According to Luggya, treatment of pain should be done in three steps. Step one is where a patient is given Non steroidal Anti-inflammatory Drugs (NSAIDs) such as Ibrufen, Panadol and aspirin. These provide relief for pain, fever, and sometimes inflammation. Most of these are got “over the counter”, that is even without a doctor’s prescription.

If the pain persists, it is highly recommended that one visits a doctor. The treatment may then be shifted to stronger drugs. If step two fails and there is extreme pain, the doctor will resort to an even stronger regimen. Most of the drugs in this category are not recommended to be administered by untrained persons since they carry a risk of causing serious injury or death.

“Stringent restrictions are put on their use and are they kept under very strict conditions because of the risk of abuse,” he says, “They can be given to patients who are terminally ill.”

Luggya says the drugs in this category are the most tricky and dangerous because there is a risk of addiction.

Danger of addiction

Fear of patients getting addicted means even professional healthcare givers have to be extremely careful.

Benedict Niwagaba, a professional in palliative care which involves relieving pain at Kawempe Home Care, says they often take palliative care patients off the strong medicine and only put them back when extreme pain returns. He says that they use strong medicines to treat chronic pain because it is the most effective care available and not because it is the most ideal treatment.

The Independent spoke to a 20-year old woman at the Alcohol and Drug Unit of Butabika National Mental Referral Hospital in Kampala who got addicted to a pain drug that was prescribed by her doctor to treat menstrual pains. She says she soon started wanting to use the drug all the time.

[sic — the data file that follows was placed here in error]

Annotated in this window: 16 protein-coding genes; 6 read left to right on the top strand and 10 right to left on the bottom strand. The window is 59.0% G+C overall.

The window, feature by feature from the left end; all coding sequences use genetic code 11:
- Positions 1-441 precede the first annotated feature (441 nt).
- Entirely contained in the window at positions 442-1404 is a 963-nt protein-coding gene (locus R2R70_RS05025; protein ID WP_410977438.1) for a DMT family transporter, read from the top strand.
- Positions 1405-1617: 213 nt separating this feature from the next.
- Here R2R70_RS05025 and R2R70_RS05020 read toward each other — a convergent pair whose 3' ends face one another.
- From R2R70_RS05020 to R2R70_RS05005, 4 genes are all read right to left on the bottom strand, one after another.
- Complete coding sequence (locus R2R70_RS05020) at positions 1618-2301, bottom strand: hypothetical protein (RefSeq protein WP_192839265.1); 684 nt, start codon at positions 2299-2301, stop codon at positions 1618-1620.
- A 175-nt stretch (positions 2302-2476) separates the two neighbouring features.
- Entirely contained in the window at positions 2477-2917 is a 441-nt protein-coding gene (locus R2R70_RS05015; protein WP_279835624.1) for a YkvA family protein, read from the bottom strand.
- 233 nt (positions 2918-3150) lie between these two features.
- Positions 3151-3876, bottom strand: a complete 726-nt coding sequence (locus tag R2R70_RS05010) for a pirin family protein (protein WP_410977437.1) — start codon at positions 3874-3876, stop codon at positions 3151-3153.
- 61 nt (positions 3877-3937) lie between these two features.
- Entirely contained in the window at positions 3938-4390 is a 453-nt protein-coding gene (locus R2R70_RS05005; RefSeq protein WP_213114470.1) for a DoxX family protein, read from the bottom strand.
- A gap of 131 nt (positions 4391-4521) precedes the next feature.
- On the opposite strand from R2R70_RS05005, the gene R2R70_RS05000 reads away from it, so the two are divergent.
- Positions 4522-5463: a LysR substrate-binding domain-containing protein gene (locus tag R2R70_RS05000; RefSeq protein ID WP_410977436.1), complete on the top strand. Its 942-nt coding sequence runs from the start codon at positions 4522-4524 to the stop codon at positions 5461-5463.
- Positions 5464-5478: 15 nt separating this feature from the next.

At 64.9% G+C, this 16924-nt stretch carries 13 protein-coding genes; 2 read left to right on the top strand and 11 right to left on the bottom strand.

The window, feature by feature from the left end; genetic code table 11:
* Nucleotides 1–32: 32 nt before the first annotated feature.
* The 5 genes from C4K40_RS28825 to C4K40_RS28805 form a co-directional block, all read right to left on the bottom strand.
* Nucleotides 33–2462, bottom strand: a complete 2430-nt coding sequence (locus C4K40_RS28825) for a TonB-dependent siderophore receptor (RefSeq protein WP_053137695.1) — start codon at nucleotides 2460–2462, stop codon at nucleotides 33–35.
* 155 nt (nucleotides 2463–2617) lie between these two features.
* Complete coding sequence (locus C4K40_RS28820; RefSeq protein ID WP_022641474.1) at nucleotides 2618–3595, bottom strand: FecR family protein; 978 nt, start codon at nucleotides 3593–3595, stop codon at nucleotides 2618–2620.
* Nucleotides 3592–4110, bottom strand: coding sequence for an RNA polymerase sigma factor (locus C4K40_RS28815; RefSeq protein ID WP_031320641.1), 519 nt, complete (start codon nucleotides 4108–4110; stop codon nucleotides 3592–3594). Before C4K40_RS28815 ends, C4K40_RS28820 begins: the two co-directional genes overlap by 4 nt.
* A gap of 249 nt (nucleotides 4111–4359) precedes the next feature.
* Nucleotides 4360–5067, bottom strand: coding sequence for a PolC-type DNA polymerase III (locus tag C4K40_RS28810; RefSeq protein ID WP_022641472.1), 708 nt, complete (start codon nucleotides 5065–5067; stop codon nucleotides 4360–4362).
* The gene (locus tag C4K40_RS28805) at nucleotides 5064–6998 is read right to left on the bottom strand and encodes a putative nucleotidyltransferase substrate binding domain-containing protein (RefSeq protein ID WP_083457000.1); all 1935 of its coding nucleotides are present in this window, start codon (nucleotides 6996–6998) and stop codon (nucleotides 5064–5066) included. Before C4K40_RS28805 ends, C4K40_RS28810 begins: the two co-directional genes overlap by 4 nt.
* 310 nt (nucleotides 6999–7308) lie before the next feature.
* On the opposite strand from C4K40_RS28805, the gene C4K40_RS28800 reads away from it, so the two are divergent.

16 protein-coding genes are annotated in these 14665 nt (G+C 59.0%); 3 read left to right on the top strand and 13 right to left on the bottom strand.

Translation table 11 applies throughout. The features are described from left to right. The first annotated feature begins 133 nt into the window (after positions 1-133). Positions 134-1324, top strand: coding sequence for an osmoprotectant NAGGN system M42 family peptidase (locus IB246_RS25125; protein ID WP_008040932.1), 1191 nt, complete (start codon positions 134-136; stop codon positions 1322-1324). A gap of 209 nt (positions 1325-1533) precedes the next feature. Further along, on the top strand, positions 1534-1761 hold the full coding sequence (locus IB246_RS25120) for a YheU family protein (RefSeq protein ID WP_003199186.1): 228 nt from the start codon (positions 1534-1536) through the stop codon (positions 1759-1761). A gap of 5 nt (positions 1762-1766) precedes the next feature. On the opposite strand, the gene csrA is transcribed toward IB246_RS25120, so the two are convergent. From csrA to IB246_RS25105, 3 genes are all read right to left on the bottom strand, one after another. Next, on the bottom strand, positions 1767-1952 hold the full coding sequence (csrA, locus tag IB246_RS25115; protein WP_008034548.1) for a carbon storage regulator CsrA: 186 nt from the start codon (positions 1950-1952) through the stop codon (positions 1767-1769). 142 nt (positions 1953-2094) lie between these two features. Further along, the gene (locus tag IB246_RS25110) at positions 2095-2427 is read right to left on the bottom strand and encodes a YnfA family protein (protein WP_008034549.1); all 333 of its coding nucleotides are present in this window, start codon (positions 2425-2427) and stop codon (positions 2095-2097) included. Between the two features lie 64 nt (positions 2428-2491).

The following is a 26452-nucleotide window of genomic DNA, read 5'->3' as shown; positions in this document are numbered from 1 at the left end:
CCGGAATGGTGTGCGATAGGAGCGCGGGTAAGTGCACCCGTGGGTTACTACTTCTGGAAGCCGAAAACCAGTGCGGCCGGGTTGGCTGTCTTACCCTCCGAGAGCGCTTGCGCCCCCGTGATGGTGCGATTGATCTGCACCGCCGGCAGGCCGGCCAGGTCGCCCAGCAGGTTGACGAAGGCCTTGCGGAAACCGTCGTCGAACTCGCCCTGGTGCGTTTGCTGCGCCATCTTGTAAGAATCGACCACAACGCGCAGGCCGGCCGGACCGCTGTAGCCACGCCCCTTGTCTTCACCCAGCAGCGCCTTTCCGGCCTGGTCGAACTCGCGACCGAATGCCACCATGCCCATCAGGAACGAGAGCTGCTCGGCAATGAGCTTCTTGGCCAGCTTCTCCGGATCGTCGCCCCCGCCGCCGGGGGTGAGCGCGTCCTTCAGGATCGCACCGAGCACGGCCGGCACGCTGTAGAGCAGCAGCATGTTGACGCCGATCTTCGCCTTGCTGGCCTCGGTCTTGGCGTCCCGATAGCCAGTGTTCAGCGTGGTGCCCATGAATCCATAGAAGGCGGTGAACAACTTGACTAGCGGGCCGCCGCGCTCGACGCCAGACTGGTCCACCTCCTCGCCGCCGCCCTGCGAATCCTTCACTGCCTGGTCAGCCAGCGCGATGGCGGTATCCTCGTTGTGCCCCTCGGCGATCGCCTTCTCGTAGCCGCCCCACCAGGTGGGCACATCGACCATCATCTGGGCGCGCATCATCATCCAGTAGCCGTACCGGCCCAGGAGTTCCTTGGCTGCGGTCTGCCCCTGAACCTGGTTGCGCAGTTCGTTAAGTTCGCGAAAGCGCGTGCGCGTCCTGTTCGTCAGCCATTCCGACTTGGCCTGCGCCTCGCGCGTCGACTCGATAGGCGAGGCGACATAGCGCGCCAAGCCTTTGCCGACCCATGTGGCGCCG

“By the time I came here I was so powerless over the drug that whenever I saw a pharmacy, all I would think about is a syringe,” says the woman who spoke on condition that her name is not revealed.

“I never knew that just a pain killer would end me up here.  No one takes pain killers with intention of getting high. My sisters who drink alcohol have never been to a rehab,” she says about her frustration.

Luggya knows about such addictions first hand. He says he has a colleague who had been undergoing rehabilitation for alcohol addiction when he was wrongly advised to use a stage three pain medicine to treat withdrawal symptoms which can sometimes be painful. But the medicine instead created more problems for the patient.

Luggya says as many people are admitted into rehab because of pain killer addiction, the government will increasingly spend more on pain if no controls are put in place.

To Luggya, however, medicine may not be necessary at all times. He recommends people suffering from pain to try physical interventions such as massage and behavioral therapies such as meditation which involves using several awareness techniques to relax the body and mind. He also recommends yoga and acupuncture, a Chinese treatment technique where very thin needles are inserted to various depths of a patient’s skin at specific points on the body. With these, he says side effects are minimal.